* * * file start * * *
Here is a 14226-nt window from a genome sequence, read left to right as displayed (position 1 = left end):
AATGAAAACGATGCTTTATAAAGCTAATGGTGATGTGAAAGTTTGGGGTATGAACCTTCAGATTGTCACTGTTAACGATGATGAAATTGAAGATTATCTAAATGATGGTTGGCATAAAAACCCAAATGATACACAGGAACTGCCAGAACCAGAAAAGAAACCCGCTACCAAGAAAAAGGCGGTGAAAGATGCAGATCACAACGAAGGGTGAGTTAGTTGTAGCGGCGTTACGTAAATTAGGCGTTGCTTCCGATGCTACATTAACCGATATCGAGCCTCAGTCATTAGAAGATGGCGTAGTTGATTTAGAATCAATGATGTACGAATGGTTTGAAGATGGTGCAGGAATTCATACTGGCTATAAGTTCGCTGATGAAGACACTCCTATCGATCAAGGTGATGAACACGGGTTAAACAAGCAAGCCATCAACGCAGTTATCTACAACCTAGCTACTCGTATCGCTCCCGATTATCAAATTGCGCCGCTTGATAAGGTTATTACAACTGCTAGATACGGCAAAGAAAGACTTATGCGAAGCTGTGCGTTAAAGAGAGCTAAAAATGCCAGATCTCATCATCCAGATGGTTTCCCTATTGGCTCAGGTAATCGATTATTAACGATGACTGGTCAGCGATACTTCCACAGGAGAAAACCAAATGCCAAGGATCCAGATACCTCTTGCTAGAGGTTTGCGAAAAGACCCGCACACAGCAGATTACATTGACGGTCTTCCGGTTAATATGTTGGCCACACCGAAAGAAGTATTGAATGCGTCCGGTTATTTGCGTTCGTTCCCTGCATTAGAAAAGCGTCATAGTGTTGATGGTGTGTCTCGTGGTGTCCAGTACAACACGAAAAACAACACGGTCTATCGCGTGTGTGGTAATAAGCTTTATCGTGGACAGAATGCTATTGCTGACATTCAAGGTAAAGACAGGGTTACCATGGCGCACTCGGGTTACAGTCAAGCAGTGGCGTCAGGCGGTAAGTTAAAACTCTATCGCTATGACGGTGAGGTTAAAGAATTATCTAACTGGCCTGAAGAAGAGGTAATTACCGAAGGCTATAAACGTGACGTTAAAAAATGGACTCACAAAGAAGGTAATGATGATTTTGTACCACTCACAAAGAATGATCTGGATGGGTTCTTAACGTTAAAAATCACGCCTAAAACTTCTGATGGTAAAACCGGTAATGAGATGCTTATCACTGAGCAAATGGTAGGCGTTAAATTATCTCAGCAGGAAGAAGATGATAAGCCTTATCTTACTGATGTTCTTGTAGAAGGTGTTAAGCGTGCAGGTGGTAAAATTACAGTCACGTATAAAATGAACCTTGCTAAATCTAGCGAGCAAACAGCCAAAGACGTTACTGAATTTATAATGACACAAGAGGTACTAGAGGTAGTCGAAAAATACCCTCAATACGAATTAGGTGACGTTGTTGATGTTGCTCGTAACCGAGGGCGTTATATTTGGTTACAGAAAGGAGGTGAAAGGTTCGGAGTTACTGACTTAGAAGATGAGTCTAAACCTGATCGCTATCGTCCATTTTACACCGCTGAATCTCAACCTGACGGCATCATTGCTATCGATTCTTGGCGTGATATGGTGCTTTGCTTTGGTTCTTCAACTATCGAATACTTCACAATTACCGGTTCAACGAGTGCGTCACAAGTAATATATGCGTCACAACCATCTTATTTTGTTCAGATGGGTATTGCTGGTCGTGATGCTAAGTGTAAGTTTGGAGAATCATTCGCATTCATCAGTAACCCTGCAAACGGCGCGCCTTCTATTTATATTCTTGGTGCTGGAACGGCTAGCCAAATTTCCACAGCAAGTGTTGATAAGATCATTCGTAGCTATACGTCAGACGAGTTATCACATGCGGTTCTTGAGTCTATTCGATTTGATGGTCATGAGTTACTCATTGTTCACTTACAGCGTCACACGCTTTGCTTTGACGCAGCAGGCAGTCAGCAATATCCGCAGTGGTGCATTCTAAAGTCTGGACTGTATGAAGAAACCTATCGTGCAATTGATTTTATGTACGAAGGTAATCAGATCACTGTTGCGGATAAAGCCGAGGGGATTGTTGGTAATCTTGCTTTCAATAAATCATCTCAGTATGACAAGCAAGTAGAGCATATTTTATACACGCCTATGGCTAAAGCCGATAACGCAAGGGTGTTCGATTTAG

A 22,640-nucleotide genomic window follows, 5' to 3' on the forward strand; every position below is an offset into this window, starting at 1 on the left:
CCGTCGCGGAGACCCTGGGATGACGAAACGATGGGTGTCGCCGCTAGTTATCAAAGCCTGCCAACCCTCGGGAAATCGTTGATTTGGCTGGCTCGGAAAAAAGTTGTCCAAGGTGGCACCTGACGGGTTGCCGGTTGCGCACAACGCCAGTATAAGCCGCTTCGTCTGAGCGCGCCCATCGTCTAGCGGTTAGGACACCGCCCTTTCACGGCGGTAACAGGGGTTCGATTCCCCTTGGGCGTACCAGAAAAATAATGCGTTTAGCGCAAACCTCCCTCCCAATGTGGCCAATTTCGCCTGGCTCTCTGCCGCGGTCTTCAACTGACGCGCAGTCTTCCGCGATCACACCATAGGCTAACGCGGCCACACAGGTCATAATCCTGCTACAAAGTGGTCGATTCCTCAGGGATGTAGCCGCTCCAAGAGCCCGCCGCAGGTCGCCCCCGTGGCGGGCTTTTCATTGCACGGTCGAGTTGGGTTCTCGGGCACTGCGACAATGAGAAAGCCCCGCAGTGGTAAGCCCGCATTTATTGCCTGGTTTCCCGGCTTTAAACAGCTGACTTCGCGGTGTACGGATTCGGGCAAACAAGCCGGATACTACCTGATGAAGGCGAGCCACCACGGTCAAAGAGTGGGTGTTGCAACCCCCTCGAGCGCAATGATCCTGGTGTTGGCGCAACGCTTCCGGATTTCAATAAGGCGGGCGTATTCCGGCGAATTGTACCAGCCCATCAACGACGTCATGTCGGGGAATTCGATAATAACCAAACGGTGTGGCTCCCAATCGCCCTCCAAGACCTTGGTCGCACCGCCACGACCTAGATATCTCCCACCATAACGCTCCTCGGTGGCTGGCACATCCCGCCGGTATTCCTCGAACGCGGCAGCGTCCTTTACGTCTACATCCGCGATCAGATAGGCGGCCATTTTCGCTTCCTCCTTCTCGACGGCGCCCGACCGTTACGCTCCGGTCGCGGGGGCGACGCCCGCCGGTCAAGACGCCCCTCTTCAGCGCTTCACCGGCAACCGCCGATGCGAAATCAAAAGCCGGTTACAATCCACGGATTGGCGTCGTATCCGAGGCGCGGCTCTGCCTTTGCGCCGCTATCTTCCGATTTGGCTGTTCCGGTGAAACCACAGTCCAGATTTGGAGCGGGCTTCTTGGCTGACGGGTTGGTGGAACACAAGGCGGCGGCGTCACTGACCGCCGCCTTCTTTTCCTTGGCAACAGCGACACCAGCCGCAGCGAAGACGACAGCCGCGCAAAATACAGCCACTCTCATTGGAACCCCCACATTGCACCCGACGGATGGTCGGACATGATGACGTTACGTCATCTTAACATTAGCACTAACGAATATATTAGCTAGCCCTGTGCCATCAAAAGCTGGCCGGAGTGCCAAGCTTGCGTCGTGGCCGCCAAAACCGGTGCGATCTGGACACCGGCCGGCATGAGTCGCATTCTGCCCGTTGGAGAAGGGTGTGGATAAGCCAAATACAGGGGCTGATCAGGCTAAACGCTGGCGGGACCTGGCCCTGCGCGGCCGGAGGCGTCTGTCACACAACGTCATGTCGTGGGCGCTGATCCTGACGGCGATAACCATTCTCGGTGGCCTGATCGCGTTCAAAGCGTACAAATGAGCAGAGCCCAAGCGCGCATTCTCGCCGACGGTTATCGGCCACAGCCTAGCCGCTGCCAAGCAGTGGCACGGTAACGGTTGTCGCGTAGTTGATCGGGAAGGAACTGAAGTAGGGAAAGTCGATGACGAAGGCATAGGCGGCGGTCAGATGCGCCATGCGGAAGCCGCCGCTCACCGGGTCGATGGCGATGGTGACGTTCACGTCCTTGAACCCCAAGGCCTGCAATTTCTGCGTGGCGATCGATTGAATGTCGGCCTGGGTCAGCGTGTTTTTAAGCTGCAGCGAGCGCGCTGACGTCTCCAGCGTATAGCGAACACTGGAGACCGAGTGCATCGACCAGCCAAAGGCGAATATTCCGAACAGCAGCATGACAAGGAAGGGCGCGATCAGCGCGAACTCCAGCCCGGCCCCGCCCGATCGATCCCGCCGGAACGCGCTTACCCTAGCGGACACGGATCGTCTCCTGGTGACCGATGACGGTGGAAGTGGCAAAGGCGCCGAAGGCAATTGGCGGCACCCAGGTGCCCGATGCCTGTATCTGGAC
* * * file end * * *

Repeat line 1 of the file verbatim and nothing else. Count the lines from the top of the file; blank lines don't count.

Here is a 14226-nt window from a genome sequence, read left to right as displayed (position 1 = left end):